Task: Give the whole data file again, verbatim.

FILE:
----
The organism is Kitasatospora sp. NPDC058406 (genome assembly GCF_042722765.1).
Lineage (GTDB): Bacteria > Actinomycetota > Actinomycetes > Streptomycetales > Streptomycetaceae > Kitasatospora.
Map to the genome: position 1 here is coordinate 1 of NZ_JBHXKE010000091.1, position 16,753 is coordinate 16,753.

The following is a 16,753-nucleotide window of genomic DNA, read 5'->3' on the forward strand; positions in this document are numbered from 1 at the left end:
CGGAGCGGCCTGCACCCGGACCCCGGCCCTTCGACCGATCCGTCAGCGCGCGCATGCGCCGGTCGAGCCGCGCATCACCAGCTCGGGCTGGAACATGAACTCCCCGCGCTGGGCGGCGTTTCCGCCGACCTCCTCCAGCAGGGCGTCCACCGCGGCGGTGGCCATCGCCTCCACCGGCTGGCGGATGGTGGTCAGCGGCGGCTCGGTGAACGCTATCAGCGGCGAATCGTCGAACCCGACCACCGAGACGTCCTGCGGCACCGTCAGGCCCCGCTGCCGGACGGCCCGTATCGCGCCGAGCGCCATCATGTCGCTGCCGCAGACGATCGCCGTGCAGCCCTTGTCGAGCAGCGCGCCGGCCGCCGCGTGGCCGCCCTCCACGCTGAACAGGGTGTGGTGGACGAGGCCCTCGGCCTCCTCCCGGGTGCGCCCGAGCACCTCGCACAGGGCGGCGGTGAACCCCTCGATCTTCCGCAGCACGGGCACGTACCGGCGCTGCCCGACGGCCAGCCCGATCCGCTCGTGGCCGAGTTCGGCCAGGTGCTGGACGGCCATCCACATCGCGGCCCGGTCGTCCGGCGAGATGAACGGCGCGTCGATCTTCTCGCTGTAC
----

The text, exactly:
The organism is Kitasatospora sp. NPDC058406 (genome assembly GCF_042722765.1).
Lineage (GTDB): Bacteria > Actinomycetota > Actinomycetes > Streptomycetales > Streptomycetaceae > Kitasatospora.
Map to the genome: position 1 here is coordinate 1 of NZ_JBHXKE010000091.1, position 16,753 is coordinate 16,753.

The following is a 16,753-nucleotide window of genomic DNA, read 5'->3' on the forward strand; positions in this document are numbered from 1 at the left end:
CGGAGCGGCCTGCACCCGGACCCCGGCCCTTCGACCGATCCGTCAGCGCGCGCATGCGCCGGTCGAGCCGCGCATCACCAGCTCGGGCTGGAACATGAACTCCCCGCGCTGGGCGGCGTTTCCGCCGACCTCCTCCAGCAGGGCGTCCACCGCGGCGGTGGCCATCGCCTCCACCGGCTGGCGGATGGTGGTCAGCGGCGGCTCGGTGAACGCTATCAGCGGCGAATCGTCGAACCCGACCACCGAGACGTCCTGCGGCACCGTCAGGCCCCGCTGCCGGACGGCCCGTATCGCGCCGAGCGCCATCATGTCGCTGCCGCAGACGATCGCCGTGCAGCCCTTGTCGAGCAGCGCGCCGGCCGCCGCGTGGCCGCCCTCCACGCTGAACAGGGTGTGGTGGACGAGGCCCTCGGCCTCCTCCCGGGTGCGCCCGAGCACCTCGCACAGGGCGGCGGTGAACCCCTCGATCTTCCGCAGCACGGGCACGTACCGGCGCTGCCCGACGGCCAGCCCGATCCGCTCGTGGCCGAGTTCGGCCAGGTGCTGGACGGCCATCCACATCGCGGCCCGGTCGTCCGGCGAGATGAACGGCGCGTCGATCTTCTCGCTGTAC